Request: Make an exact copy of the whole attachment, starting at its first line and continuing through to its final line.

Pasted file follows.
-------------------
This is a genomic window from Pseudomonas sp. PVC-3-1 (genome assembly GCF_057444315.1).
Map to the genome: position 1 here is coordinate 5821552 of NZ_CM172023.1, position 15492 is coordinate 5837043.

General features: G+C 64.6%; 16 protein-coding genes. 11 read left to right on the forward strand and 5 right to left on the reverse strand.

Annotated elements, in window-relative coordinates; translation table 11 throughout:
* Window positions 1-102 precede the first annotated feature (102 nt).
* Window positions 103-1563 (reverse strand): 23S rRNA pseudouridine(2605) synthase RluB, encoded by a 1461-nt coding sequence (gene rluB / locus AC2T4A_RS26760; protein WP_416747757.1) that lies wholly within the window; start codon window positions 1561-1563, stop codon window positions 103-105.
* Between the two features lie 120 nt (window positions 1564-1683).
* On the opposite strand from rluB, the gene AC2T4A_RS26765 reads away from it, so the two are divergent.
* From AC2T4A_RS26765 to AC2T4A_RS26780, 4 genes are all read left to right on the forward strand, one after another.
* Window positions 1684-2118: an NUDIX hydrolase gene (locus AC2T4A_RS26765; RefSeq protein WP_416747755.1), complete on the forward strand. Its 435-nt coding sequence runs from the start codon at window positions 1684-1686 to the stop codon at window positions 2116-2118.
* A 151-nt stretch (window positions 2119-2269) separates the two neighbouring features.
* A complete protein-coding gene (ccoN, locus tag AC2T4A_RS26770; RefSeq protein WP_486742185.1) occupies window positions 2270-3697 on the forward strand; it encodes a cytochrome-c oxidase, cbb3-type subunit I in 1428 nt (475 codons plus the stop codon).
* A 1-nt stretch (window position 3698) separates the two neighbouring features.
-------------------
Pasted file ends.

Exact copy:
This is a genomic window from Pseudomonas sp. PVC-3-1 (genome assembly GCF_057444315.1).
Map to the genome: position 1 here is coordinate 5821552 of NZ_CM172023.1, position 15492 is coordinate 5837043.

General features: G+C 64.6%; 16 protein-coding genes. 11 read left to right on the forward strand and 5 right to left on the reverse strand.

Annotated elements, in window-relative coordinates; translation table 11 throughout:
* Window positions 1-102 precede the first annotated feature (102 nt).
* Window positions 103-1563 (reverse strand): 23S rRNA pseudouridine(2605) synthase RluB, encoded by a 1461-nt coding sequence (gene rluB / locus AC2T4A_RS26760; protein WP_416747757.1) that lies wholly within the window; start codon window positions 1561-1563, stop codon window positions 103-105.
* Between the two features lie 120 nt (window positions 1564-1683).
* On the opposite strand from rluB, the gene AC2T4A_RS26765 reads away from it, so the two are divergent.
* From AC2T4A_RS26765 to AC2T4A_RS26780, 4 genes are all read left to right on the forward strand, one after another.
* Window positions 1684-2118: an NUDIX hydrolase gene (locus AC2T4A_RS26765; RefSeq protein WP_416747755.1), complete on the forward strand. Its 435-nt coding sequence runs from the start codon at window positions 1684-1686 to the stop codon at window positions 2116-2118.
* A 151-nt stretch (window positions 2119-2269) separates the two neighbouring features.
* A complete protein-coding gene (ccoN, locus tag AC2T4A_RS26770; RefSeq protein WP_486742185.1) occupies window positions 2270-3697 on the forward strand; it encodes a cytochrome-c oxidase, cbb3-type subunit I in 1428 nt (475 codons plus the stop codon).
* A 1-nt stretch (window position 3698) separates the two neighbouring features.